A Publication of WTVP

State-of-the art facilities and treatments, a strong clinical research program, and new programs for palliative care and survivorship

The healthcare landscape is changing rapidly, and oncology care is not exempt from this change. According to the Community Oncology Practice Impact Report issued in June 2013, 22 percent of oncology clinics and practices have closed over the past six years, while 44 percent have merged, been acquired or are in a contractual relationship with a hospital. Of those that remain, one-third struggle financially. The impact of these changes remains unknown, but cancer patients are likely to find treatment more difficult to access and more expensive than ever. Despite these growing challenges, Illinois CancerCare continues to grow and thrive with the mission “to provide comprehensive, compassionate care to our patients and families.”

Facilities & Treatments
The physicians of Illinois CancerCare are committed to providing state-of-the-art facilities and treatments for the residents of central and western Illinois. To accomplish this goal, the practice is expanding several facilities. Built in 2013, the Peoria facility is adding a 20,000-square-foot addition to house administration, business office, research department, triage and IT, which allows for the remodeling of 13,000 square feet of existing space to expand the lobby, laboratory, imaging department, outpatient areas and retail pharmacy. The imaging department will add a new, state-of-the-art PET/CT scanner, making the most current technology available for cancer patients, while outpatient areas and the pharmacy will be enlarged with private spaces for consultation and counseling. The expansion will also incorporate improved clinical space for the gynecological oncologists, palliative care and survivorship teams.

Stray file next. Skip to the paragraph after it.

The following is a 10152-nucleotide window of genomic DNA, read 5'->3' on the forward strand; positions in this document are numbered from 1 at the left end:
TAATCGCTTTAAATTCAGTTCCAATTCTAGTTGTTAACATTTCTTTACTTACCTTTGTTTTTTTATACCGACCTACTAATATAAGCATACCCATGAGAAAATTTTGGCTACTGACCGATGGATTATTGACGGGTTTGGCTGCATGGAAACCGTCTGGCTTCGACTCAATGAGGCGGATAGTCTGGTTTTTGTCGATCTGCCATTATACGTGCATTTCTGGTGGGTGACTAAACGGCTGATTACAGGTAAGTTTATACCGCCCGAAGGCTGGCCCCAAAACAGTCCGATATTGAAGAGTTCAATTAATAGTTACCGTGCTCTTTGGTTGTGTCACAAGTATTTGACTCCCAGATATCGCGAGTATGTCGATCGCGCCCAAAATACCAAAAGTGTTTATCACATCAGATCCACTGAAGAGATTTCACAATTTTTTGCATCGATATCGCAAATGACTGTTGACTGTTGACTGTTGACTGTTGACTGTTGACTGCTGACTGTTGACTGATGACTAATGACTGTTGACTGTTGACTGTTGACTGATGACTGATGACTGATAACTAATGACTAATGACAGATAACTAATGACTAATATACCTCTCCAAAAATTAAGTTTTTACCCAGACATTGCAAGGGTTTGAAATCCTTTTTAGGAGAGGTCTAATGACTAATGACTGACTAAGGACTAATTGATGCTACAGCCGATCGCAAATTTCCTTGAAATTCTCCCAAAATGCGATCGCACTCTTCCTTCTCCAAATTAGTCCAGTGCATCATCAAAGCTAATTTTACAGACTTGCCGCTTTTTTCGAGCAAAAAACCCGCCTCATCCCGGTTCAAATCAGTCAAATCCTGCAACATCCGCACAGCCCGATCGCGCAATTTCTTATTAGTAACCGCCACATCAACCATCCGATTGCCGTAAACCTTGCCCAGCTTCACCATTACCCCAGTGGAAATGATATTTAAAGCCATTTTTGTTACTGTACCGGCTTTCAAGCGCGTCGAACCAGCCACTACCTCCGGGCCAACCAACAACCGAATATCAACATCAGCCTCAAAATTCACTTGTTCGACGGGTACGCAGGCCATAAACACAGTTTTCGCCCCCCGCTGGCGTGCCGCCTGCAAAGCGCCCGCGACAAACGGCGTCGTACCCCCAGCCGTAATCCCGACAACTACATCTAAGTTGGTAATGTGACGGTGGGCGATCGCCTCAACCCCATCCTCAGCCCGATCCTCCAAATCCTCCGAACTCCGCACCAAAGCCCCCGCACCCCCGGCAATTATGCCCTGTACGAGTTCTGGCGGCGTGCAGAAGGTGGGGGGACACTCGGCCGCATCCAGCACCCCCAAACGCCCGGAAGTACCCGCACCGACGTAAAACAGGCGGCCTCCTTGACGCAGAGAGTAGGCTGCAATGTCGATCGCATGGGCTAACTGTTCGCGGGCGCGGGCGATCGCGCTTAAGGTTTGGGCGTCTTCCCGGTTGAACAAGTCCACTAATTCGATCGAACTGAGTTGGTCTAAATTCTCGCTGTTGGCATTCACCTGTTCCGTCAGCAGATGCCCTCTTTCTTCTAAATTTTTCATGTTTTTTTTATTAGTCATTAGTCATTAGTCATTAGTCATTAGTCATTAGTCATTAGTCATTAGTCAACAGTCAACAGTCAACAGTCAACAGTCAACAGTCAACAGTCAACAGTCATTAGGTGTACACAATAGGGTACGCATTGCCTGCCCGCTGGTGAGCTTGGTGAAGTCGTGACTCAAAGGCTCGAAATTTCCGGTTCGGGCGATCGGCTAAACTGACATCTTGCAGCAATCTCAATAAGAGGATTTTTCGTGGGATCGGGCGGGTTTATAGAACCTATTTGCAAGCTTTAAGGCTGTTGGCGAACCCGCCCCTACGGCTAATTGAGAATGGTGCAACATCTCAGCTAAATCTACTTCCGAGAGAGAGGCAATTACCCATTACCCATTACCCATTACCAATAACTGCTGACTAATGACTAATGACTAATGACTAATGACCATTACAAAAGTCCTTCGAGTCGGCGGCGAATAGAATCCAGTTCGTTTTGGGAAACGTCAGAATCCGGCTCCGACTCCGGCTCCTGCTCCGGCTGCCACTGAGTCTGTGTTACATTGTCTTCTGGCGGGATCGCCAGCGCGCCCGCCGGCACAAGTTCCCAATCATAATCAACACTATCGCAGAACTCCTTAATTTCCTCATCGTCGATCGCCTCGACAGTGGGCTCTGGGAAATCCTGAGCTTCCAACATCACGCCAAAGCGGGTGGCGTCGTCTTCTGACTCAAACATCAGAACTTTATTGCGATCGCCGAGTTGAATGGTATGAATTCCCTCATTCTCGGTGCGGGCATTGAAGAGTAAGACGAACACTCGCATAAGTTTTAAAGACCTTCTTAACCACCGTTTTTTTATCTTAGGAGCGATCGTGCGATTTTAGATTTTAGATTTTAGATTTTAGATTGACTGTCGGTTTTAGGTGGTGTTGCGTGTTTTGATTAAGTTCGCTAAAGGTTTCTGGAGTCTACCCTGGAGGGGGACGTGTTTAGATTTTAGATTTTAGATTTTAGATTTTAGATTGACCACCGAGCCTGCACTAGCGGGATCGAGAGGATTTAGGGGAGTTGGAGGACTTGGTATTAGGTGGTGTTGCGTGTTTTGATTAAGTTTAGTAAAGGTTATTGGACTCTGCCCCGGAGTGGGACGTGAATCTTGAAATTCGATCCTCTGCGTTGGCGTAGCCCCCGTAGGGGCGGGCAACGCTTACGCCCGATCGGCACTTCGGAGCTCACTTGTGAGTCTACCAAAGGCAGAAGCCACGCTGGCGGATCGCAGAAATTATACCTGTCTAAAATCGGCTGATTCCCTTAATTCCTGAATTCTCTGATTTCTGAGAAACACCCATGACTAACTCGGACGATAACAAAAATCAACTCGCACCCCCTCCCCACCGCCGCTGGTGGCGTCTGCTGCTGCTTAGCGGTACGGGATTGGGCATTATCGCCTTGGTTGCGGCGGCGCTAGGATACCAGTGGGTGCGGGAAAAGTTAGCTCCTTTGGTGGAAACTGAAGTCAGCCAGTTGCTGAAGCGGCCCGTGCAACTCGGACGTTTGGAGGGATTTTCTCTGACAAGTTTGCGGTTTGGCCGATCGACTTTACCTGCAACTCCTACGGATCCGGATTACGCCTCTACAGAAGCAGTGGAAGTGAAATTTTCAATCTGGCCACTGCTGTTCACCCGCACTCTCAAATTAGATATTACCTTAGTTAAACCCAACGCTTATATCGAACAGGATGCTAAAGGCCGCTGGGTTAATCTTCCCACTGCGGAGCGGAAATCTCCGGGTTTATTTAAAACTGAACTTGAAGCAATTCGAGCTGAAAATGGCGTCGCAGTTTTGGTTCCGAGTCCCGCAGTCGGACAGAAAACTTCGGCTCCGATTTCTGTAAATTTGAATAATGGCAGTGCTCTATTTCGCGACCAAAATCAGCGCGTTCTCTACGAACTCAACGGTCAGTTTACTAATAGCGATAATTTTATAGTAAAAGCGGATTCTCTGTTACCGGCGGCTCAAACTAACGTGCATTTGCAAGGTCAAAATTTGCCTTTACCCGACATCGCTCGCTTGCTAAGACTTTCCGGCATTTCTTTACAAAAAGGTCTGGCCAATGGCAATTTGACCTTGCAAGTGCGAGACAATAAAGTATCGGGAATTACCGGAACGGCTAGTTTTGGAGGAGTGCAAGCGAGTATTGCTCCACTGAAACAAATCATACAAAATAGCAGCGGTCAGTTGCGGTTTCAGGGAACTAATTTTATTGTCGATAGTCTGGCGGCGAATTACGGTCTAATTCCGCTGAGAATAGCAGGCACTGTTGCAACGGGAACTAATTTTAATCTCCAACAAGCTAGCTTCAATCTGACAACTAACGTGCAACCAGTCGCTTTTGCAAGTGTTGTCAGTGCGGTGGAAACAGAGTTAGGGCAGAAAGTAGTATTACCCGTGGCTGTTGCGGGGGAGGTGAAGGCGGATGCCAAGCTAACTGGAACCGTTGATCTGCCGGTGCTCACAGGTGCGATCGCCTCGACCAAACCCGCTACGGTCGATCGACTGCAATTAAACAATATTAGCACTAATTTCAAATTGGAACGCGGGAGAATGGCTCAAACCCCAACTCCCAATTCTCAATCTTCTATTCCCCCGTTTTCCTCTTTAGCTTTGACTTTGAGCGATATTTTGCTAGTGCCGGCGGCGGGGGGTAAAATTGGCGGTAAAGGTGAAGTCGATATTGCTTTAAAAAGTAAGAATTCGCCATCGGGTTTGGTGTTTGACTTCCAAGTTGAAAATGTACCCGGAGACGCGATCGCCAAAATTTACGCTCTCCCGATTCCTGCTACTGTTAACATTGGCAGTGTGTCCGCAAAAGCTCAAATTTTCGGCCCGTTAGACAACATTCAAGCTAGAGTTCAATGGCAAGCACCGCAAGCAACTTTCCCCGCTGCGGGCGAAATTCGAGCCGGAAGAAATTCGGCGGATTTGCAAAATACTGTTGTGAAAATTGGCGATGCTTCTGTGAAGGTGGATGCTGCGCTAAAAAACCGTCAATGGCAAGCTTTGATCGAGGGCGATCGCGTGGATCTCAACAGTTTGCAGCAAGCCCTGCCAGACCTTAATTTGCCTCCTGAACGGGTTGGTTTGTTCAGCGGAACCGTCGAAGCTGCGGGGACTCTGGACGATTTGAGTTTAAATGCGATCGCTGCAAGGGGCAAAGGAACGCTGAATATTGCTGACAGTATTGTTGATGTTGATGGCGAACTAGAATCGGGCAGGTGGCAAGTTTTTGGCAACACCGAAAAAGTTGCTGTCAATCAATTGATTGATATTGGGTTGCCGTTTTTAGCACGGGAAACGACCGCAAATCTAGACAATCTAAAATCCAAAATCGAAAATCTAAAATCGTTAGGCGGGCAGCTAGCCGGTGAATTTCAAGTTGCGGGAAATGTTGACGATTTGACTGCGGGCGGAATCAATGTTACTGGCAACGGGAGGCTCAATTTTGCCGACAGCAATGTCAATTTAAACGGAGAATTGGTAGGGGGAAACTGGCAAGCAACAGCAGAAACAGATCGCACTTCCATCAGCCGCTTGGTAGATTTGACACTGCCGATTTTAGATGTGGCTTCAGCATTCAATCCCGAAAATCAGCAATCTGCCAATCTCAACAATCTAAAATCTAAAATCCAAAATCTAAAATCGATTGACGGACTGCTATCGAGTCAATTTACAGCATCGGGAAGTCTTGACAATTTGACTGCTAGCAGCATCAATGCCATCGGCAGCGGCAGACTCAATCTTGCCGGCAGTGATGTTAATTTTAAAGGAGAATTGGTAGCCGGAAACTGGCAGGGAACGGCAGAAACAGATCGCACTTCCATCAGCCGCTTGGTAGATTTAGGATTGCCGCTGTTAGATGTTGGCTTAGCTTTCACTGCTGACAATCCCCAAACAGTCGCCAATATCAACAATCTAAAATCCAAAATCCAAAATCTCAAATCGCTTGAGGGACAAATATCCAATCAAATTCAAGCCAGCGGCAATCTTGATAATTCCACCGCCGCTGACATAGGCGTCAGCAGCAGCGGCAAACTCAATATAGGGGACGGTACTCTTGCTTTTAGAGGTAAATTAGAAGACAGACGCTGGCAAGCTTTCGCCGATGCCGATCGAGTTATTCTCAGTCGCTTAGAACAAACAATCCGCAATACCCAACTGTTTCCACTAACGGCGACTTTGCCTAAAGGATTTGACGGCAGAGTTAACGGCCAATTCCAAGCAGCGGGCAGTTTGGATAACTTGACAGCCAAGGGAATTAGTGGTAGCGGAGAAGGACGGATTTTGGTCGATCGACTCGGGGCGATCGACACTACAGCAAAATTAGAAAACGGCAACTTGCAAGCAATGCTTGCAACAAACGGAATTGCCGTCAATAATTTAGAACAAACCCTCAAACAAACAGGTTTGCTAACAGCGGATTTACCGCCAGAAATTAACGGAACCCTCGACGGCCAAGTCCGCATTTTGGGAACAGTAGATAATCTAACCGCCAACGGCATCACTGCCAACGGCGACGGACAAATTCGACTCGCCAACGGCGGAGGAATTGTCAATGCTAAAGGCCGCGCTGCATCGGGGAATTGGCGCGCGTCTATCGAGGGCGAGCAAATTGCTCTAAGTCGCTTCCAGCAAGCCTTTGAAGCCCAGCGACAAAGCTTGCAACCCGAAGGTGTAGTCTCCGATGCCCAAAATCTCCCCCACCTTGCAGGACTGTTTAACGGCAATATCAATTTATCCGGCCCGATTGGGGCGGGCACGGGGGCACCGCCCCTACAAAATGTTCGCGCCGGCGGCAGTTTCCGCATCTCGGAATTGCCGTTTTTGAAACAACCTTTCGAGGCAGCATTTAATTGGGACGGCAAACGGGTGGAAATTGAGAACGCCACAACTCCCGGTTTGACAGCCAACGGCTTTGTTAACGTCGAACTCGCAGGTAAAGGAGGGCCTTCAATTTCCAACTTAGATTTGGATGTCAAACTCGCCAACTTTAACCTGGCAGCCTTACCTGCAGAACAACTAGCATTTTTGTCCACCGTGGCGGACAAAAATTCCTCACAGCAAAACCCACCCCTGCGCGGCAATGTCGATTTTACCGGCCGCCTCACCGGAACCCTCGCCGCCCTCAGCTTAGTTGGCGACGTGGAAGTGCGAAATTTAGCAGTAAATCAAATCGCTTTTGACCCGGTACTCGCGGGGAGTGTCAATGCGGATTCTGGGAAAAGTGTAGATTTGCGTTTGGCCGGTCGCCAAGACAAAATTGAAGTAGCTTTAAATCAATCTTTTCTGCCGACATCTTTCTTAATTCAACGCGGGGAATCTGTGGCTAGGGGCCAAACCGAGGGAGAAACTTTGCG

In addition to the Peoria expansion, the Bloomington and Galesburg clinics will relocate to larger facilities in 2014. The Bloomington clinic will triple in size, with expanded patient services, including an in-house laboratory. In addition, as a result of Dr. John McClean and his staff joining Illinois CancerCare in September, a regional cancer clinic is being designed for occupancy in late 2014 to provide services for Galesburg and the surrounding area.

Clinical Research
Clinical research remains a pillar of care provided by the practice, founded in 1977. Since the first patient enrolled in 1979, more than 10,000 patients have participated in cancer clinical trials, a commitment that has led Illinois CancerCare to be recognized as one of the leading private practices in the nation. Its affiliations with the Mayo Clinic and the University of Chicago provide opportunities to bring cutting-edge treatments to the local community, where patients can stay close to home and their support systems. In addition, the Illinois Oncology Research Association, based at Illinois CancerCare, is celebrating its 30th year as a continuously funded CCOP (Community Clinical Oncology Program), a grant-funded program through the National Cancer Institute that also brings clinical trials to the community.